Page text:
Shlaim, a dual British-Israeli national who had to use his British passport to enter the kingdom, which does not recognise Israel, was invited by former intelligence chief Prince Turki al-Faisal, a brother of Foreign Minister Prince Saud al-Faisal.
He has been meeting Saudi and foreign diplomats, scholars and businessmen, and spoke on Israeli-Arab relations at the King Faisal Centre for Research and Islamic Studies.
Israeli Prime Minister Benjamin Netanyahu's "intransigence" was to blame for the failure to date of US-sponsored talks between the Palestinians and Israel, he said, voicing surprise Washington was not publicly blaming the Jewish state.
US President Barack Obama had gone "head-to-head" with Netanyahu three times over the crucial issue of Jewish settlements, said Shlaim. "Three times Obama lost" and was now "losing credibility in the Arab world."
Shlaim is one of a group of Israeli "new historians" who have challenged the classic David vs Goliath portrayal of Israel's founding -- the others include Benny Morris and Ilan Pappe.
Born in Baghdad in 1945, his family moved to Israel while he was still young. He grew up in Israel and did service in the Israeli military.
He went on to study history at Cambridge, becoming an expert on Israel's establishment and its conflicts. His books include portraits of Jordan's King Abdullah I and King Hussein, and "The Iron Wall: Israel and the Arab World."
Israel "bears a larger share of the responsibility for the political deadlock" with the Palestinians and its Arab neighbours since its establishment in 1948, he wrote in that book.
His visit as a Jew to Saudi Arabia, which practices an ultra-conservative version of Islam, was not an issue. "Saudis do not have problems with Jews, but with Israelis," he said.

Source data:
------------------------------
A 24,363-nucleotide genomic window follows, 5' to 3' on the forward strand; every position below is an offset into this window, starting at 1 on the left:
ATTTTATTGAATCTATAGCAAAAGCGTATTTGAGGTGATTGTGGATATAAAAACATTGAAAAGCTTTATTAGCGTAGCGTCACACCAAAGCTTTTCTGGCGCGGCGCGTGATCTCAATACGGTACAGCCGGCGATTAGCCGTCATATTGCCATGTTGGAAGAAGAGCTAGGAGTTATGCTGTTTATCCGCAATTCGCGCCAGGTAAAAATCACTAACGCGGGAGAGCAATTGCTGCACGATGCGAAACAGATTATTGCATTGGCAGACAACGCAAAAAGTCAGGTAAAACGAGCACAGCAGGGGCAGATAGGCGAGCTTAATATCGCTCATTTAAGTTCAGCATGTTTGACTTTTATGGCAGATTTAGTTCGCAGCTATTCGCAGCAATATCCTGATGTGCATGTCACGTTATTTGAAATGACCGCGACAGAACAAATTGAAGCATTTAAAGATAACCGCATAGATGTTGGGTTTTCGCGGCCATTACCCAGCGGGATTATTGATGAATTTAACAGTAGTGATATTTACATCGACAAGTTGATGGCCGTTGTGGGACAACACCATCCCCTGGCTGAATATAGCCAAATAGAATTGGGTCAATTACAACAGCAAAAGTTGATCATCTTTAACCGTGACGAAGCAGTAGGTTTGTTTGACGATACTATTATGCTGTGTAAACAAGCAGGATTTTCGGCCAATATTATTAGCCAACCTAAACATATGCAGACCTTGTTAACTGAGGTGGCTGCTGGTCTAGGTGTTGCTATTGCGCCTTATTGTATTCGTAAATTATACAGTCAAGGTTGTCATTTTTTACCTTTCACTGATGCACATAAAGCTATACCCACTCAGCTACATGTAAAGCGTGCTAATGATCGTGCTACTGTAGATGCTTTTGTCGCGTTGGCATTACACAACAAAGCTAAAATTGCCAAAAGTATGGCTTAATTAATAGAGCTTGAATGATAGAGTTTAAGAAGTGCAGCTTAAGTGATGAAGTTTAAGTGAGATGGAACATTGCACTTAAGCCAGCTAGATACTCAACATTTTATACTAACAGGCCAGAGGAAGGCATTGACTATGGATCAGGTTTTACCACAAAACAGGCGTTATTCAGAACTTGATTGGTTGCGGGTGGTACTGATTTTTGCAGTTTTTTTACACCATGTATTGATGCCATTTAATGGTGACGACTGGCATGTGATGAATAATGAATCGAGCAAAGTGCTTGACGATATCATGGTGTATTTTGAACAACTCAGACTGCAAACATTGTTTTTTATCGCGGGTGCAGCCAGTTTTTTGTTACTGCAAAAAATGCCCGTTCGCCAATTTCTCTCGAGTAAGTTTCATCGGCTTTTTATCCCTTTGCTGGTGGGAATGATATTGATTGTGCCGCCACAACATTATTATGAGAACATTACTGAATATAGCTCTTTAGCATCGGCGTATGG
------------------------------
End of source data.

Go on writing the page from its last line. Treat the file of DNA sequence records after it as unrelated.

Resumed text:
Shlaim praised Saudi King Abdullah's Arab Peace Initiative, first advanced in 2002, offering Arab recognition of Israel in exchange for a Palestinian state based on pre-1967 borders, with its capital in east Jerusalem.
The initiative is "the best plan imaginable," he said. It "offers Israel what it always said it wanted."
Shlaim, however, also blamed the Saudis for merely laying the plan on the table. "My one criticism of the Saudis is that there was no follow-up," said the Oxford professor.
He said the root of the peace talks' failure was Israel's ability to keep the focus of Washington and others on Iran as the primary threat rather than the Palestinian-Israeli conflict, which was "the most fundamental in the region."
The WikiLeaks revelations of US diplomatic cables which showed up the fears of Arab states in the Gulf over Iran's nuclear ambitions had strengthened Netanyahu's hand, said Shlaim.
The lack of progress in peace efforts was pushing educated young Arabs away from the process, he added.
"Until recently all the Arabs agreed with me. But since the (2006) Lebanon war (between Hezbollah and Israel) all the opinion has hardened. Most of my Arab students now say Israel was never legitimate. I'm losing the argument."